Reproduced with kind permission of the Airship Heritage Trust.
Curious – or sinister – cloud formations play a prominent part in the study of airship losses. The loss of the Shenandoah is a classic case: with aviation meteorology in its infancy, no one was quite sure what would happen when a large rigid airship met a violent line-squall. Cloud formation featured in the loss of NS11, and here Norman Peake reconstructs the probable weather conditions that contributed to the tragedy.
The NS11 was attempting to better her own world endurance record for airships when, heading seawards from the north Norfolk coast, she was seen to pass under (or into) a long “greasy black cloud”. Eye-witnesses saw no lightning, but heard a thunderous explosion as she fell towards the sea in a ball of fire.
The “greasy black cloud” which features in several accounts given to the Inquiry following her loss is typical of an advancing cold front along which it extends. The dry, denser, air of the front pushes beneath the moisture-laden clearer air which is, paradoxically, lighter. As this is forced upwards it expands and cools, whereupon its moisture starts condensing out as discrete droplets – the resulting cloud appears to be “greasy” since it has no clearly defined edge whilst it continues to grow. But condensation of water vapour releases heat (the opposite to that which happens when we wish to turn water into vapour – steam – which we do by putting heat IN): this causes a warm updraft which becomes self-sustaining as it initiates further condensation and the cloud builds. Eventually, the updraft attains a height of 20,000 feet or more, whereupon ice-crystals form the “anvil” head of a thunder-cloud, hail or torrential rain falls from the cloud and lightning occurs.
The official Inquiry into NS11’s loss postulated a lightning strike, although none was seen and it was some twenty minutes after the explosion that a mild thunderstorm developed. However, the “greasy” cloud may have already acquired some static charge, inducing a brush-discharge (St. Elmo’s Fire) near a valve on NS11’s envelope. Frequent past experiences of this phenomenon by airshipmen had convinced many that, being cold though luminous; it would not ignite hydrogen since it was not seen to do so. But in 1915 the Zeppelin L10 had burned over Neuwark Island in identical circumstances, and in 1936 the loss of the Hindenburg was attributed to St. Elmo’s Fire, subsequently claimed to have been seen playing along the top of the ship by a retired professor of physics (who had been young at the time, and had subsequently not testified). Further, Anthony Smith’s gas balloon Jambo was burned on the ground when hydrogen being released through her valve ignited – on a clear evening. There is some evidence to suggest that a rapid flow of hydrogen may ionize and ignite under certain conditions.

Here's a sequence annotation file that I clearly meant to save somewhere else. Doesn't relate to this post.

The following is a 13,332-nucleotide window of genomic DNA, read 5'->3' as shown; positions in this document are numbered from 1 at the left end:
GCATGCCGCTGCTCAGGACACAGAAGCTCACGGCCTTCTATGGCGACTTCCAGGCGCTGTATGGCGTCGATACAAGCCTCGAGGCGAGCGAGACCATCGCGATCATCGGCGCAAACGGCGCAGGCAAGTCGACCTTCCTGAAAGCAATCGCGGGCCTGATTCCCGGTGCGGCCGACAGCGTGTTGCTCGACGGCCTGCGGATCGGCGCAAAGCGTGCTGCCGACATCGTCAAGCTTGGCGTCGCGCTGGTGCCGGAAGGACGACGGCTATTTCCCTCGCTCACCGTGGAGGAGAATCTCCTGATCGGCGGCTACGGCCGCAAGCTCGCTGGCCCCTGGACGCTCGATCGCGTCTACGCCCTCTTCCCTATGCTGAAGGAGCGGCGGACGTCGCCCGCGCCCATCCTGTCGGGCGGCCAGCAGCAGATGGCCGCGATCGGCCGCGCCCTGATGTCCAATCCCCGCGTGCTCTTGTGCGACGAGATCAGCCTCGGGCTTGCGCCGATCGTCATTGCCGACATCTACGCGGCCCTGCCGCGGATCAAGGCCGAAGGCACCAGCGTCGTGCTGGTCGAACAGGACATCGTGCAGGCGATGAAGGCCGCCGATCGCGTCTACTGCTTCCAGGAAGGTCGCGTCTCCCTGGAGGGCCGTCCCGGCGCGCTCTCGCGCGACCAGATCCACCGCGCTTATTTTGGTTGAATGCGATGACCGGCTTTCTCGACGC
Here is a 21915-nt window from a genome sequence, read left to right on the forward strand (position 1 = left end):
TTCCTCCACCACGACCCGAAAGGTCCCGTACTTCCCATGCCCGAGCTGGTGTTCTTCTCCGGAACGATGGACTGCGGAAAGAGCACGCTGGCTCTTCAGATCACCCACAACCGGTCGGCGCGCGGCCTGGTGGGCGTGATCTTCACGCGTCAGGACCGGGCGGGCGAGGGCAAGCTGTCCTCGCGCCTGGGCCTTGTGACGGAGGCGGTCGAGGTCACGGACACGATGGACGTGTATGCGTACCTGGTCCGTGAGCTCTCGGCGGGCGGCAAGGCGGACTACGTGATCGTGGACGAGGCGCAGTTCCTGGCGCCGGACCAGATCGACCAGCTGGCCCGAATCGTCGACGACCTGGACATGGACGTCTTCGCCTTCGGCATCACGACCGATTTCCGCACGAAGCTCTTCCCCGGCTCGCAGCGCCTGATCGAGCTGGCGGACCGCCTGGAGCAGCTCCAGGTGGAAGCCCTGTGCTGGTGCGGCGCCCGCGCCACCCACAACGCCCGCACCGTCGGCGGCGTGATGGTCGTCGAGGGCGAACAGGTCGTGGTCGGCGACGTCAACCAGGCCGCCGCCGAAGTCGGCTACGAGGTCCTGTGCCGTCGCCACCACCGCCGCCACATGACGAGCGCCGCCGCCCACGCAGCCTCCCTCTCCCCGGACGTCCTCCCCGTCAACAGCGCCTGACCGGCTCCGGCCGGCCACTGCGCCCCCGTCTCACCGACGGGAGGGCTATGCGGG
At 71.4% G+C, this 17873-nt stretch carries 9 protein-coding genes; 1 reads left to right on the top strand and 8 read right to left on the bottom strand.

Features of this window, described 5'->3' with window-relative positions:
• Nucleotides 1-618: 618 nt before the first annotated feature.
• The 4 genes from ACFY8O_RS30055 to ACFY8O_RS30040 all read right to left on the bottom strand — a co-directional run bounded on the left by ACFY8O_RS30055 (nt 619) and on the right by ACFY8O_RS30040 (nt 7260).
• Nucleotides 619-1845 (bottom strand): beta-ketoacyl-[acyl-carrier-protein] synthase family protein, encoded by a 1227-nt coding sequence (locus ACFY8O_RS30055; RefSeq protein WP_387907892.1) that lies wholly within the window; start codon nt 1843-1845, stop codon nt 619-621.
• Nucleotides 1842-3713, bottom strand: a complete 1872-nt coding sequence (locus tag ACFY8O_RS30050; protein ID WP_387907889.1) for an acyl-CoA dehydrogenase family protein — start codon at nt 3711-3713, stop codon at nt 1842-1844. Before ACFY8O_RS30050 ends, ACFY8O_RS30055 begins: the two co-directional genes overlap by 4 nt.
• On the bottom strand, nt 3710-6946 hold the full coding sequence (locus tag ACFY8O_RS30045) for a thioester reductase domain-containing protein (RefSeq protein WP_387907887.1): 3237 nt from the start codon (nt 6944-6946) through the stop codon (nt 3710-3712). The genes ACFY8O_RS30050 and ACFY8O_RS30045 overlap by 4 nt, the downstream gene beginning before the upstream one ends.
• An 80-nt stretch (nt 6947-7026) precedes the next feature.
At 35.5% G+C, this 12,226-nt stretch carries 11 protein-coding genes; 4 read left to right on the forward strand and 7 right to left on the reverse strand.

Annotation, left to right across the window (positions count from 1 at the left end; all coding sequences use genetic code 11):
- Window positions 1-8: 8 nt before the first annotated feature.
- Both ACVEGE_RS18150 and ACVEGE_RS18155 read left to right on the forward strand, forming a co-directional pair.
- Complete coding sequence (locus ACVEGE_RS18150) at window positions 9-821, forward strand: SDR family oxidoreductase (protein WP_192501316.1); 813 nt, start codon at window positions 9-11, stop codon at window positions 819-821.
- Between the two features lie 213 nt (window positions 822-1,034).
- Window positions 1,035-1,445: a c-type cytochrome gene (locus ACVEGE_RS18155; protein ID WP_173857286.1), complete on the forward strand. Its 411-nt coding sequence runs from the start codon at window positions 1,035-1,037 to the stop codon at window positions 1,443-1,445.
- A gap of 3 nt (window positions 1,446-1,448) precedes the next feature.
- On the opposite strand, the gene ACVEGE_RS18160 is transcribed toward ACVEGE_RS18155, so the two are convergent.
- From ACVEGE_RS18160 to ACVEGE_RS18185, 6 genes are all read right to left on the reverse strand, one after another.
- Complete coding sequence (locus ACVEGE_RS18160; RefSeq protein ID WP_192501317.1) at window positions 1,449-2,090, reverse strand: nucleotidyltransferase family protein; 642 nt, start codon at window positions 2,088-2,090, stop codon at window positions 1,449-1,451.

Possibly NS11 had set out more fully “gassed-up” than normal to maximise lift with a heavy fuel load and, with her ballonets emptied of air at a comparatively low altitude (pressure height), would automatically have valved hydrogen upon rising; or possibly her coxwain, sensing the updraft associated with rapidly-building clouds, had deliberately valved hydrogen to save a greater loss by expansion if she ascended. Whichever, or even through a leak, St. Elmo’s Fire could have been enough – especially if her hydrogen was of low purity, and near to an explosive mixture. Postwar parsimony may well have restricted hydrogen purification, which was done, in wartime, simply by valving off impure, and replacing with fresh. That she carried a crew of nine instead of the usual ten does suggest that special efforts were being made to enhance lift, which low purity of hydrogen may have reduced.
First published in 1994 in ‘Dirigible’ the journal of the Airship Heritage Trust